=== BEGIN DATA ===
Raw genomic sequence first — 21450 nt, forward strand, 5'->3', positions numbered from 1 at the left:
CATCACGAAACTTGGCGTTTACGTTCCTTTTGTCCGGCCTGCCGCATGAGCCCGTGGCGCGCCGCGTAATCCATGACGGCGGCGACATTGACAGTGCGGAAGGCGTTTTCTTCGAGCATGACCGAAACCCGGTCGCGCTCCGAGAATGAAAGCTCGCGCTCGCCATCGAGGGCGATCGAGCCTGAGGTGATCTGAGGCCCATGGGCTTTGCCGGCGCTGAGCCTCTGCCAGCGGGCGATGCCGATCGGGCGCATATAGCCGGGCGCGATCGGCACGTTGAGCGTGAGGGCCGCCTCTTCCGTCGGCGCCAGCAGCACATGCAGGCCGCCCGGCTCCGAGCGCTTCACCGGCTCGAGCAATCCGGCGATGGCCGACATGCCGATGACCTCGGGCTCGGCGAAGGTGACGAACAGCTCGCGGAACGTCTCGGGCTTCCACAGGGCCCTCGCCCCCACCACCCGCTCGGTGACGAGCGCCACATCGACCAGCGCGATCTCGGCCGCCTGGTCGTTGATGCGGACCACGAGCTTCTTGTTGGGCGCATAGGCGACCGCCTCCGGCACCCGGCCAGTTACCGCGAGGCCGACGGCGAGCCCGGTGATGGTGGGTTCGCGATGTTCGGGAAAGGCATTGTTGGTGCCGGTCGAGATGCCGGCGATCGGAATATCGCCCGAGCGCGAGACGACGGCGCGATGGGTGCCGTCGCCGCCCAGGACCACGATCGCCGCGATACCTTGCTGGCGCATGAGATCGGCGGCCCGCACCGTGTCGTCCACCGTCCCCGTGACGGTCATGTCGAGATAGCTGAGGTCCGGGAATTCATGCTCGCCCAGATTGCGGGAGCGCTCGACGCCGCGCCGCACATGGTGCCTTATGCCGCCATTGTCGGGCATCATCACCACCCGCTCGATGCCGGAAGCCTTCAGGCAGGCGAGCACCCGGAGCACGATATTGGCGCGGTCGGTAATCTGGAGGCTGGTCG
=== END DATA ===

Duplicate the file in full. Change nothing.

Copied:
Raw genomic sequence first — 21450 nt, forward strand, 5'->3', positions numbered from 1 at the left:
CATCACGAAACTTGGCGTTTACGTTCCTTTTGTCCGGCCTGCCGCATGAGCCCGTGGCGCGCCGCGTAATCCATGACGGCGGCGACATTGACAGTGCGGAAGGCGTTTTCTTCGAGCATGACCGAAACCCGGTCGCGCTCCGAGAATGAAAGCTCGCGCTCGCCATCGAGGGCGATCGAGCCTGAGGTGATCTGAGGCCCATGGGCTTTGCCGGCGCTGAGCCTCTGCCAGCGGGCGATGCCGATCGGGCGCATATAGCCGGGCGCGATCGGCACGTTGAGCGTGAGGGCCGCCTCTTCCGTCGGCGCCAGCAGCACATGCAGGCCGCCCGGCTCCGAGCGCTTCACCGGCTCGAGCAATCCGGCGATGGCCGACATGCCGATGACCTCGGGCTCGGCGAAGGTGACGAACAGCTCGCGGAACGTCTCGGGCTTCCACAGGGCCCTCGCCCCCACCACCCGCTCGGTGACGAGCGCCACATCGACCAGCGCGATCTCGGCCGCCTGGTCGTTGATGCGGACCACGAGCTTCTTGTTGGGCGCATAGGCGACCGCCTCCGGCACCCGGCCAGTTACCGCGAGGCCGACGGCGAGCCCGGTGATGGTGGGTTCGCGATGTTCGGGAAAGGCATTGTTGGTGCCGGTCGAGATGCCGGCGATCGGAATATCGCCCGAGCGCGAGACGACGGCGCGATGGGTGCCGTCGCCGCCCAGGACCACGATCGCCGCGATACCTTGCTGGCGCATGAGATCGGCGGCCCGCACCGTGTCGTCCACCGTCCCCGTGACGGTCATGTCGAGATAGCTGAGGTCCGGGAATTCATGCTCGCCCAGATTGCGGGAGCGCTCGACGCCGCGCCGCACATGGTGCCTTATGCCGCCATTGTCGGGCATCATCACCACCCGCTCGATGCCGGAAGCCTTCAGGCAGGCGAGCACCCGGAGCACGATATTGGCGCGGTCGGTAATCTGGAGGCTGGTCG